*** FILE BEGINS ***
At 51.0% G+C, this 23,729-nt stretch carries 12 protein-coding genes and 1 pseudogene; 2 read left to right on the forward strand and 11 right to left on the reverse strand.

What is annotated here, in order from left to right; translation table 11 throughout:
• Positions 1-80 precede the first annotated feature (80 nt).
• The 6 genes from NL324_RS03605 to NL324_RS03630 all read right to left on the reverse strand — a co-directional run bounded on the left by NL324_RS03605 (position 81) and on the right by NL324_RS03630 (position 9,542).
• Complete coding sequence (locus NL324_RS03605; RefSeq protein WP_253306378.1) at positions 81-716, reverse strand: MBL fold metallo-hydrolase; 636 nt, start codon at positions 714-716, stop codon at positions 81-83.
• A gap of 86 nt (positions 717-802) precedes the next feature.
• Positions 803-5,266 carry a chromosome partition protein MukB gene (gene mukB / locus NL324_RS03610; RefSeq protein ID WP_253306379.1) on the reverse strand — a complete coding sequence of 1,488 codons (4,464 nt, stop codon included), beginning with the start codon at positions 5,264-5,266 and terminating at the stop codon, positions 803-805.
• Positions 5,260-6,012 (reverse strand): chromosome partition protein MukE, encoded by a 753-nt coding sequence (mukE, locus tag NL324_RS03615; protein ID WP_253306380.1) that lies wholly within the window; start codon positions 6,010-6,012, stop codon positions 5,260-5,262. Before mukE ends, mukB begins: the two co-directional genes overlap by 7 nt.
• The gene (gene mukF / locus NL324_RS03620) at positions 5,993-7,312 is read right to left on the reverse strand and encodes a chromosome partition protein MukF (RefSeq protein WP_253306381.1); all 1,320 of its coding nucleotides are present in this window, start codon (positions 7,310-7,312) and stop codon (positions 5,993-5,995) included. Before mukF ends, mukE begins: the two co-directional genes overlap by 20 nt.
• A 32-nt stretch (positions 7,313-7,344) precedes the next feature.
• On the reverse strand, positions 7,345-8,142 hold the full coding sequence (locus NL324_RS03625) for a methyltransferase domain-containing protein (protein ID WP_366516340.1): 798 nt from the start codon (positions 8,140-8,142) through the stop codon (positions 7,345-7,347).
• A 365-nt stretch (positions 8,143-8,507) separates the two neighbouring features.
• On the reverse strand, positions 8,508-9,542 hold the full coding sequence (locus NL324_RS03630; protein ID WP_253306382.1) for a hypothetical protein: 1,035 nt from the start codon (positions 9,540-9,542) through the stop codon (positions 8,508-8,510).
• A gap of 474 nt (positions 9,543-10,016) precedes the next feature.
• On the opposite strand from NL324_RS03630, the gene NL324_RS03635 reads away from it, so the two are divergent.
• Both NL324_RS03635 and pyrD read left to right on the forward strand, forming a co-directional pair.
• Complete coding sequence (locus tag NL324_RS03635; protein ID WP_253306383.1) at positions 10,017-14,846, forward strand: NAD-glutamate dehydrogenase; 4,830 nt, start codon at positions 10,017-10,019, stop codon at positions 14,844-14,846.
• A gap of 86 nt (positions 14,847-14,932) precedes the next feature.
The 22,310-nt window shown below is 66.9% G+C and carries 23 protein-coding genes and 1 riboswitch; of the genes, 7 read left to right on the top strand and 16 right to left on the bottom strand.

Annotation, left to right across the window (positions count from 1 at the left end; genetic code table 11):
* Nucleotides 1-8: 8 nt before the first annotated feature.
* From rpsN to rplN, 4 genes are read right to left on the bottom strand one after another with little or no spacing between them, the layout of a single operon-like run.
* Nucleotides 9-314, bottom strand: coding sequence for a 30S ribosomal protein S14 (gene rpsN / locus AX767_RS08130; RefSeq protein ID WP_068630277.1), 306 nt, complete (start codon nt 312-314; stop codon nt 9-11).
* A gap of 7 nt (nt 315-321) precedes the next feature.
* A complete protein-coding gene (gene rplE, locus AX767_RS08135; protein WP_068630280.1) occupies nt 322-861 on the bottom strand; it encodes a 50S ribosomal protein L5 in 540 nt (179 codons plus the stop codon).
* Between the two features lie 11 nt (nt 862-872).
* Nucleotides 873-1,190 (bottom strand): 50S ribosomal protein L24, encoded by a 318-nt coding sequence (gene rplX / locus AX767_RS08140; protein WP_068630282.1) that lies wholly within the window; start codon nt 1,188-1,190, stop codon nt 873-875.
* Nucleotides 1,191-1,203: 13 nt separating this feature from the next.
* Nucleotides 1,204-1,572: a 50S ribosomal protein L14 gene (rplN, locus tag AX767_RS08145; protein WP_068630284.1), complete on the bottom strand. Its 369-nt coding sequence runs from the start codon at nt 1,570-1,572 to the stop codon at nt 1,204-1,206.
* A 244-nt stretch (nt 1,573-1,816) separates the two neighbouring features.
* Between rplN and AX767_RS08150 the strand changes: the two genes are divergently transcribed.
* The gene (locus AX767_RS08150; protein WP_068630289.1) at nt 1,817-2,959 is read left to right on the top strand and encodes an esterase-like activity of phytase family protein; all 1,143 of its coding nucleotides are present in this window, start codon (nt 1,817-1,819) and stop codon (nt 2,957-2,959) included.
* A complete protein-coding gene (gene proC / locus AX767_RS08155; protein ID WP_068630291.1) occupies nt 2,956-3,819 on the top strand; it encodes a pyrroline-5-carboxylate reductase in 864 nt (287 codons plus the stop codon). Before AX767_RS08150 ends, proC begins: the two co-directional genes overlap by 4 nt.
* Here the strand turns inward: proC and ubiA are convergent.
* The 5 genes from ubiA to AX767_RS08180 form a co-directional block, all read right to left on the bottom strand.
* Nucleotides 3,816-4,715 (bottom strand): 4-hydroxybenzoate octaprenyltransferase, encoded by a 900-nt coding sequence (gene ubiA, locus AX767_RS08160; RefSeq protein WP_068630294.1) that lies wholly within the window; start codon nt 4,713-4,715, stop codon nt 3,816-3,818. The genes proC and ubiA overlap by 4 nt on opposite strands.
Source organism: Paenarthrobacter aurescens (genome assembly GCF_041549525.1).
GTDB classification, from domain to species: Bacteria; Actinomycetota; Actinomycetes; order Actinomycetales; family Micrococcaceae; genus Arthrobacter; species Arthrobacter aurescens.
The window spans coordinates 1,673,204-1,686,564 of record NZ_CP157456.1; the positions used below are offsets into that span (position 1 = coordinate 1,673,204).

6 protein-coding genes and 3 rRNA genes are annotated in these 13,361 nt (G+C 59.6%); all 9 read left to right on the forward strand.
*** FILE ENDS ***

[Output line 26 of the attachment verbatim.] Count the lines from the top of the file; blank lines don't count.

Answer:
* Between the two features lie 11 nt (nt 862-872).